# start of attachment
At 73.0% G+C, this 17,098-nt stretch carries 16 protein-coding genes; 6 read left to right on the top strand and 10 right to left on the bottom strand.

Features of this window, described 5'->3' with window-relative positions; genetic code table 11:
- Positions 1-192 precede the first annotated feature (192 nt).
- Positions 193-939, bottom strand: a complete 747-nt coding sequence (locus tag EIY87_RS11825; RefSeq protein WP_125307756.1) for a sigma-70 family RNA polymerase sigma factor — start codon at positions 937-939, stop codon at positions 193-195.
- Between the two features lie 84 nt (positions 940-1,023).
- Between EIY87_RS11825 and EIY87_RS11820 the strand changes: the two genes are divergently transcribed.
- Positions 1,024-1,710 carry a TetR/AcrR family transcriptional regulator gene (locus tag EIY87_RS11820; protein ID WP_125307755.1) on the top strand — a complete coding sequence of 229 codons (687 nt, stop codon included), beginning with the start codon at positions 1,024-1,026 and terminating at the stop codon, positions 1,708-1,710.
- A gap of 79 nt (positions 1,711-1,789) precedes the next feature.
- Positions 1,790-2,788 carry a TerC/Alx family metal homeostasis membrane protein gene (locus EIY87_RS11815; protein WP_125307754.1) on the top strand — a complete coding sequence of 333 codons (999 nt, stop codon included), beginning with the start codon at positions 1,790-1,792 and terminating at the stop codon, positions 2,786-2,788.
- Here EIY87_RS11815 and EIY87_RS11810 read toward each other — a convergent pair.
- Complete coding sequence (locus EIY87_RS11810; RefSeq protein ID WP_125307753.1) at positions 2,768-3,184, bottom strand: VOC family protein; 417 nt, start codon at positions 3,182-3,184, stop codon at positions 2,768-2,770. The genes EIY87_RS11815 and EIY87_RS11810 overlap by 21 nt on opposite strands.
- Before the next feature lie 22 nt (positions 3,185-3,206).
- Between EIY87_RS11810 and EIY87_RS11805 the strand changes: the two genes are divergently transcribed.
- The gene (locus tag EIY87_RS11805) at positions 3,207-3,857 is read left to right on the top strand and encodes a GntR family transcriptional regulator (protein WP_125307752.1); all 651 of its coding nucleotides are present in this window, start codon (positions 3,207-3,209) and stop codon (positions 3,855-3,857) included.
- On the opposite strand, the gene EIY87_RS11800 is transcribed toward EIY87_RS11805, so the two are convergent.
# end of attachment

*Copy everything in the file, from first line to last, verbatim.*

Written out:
At 73.0% G+C, this 17,098-nt stretch carries 16 protein-coding genes; 6 read left to right on the top strand and 10 right to left on the bottom strand.

Features of this window, described 5'->3' with window-relative positions; genetic code table 11:
- Positions 1-192 precede the first annotated feature (192 nt).
- Positions 193-939, bottom strand: a complete 747-nt coding sequence (locus tag EIY87_RS11825; RefSeq protein WP_125307756.1) for a sigma-70 family RNA polymerase sigma factor — start codon at positions 937-939, stop codon at positions 193-195.
- Between the two features lie 84 nt (positions 940-1,023).
- Between EIY87_RS11825 and EIY87_RS11820 the strand changes: the two genes are divergently transcribed.
- Positions 1,024-1,710 carry a TetR/AcrR family transcriptional regulator gene (locus tag EIY87_RS11820; protein ID WP_125307755.1) on the top strand — a complete coding sequence of 229 codons (687 nt, stop codon included), beginning with the start codon at positions 1,024-1,026 and terminating at the stop codon, positions 1,708-1,710.
- A gap of 79 nt (positions 1,711-1,789) precedes the next feature.
- Positions 1,790-2,788 carry a TerC/Alx family metal homeostasis membrane protein gene (locus EIY87_RS11815; protein WP_125307754.1) on the top strand — a complete coding sequence of 333 codons (999 nt, stop codon included), beginning with the start codon at positions 1,790-1,792 and terminating at the stop codon, positions 2,786-2,788.
- Here EIY87_RS11815 and EIY87_RS11810 read toward each other — a convergent pair.
- Complete coding sequence (locus EIY87_RS11810; RefSeq protein ID WP_125307753.1) at positions 2,768-3,184, bottom strand: VOC family protein; 417 nt, start codon at positions 3,182-3,184, stop codon at positions 2,768-2,770. The genes EIY87_RS11815 and EIY87_RS11810 overlap by 21 nt on opposite strands.
- Before the next feature lie 22 nt (positions 3,185-3,206).
- Between EIY87_RS11810 and EIY87_RS11805 the strand changes: the two genes are divergently transcribed.
- The gene (locus tag EIY87_RS11805) at positions 3,207-3,857 is read left to right on the top strand and encodes a GntR family transcriptional regulator (protein WP_125307752.1); all 651 of its coding nucleotides are present in this window, start codon (positions 3,207-3,209) and stop codon (positions 3,855-3,857) included.
- On the opposite strand, the gene EIY87_RS11800 is transcribed toward EIY87_RS11805, so the two are convergent.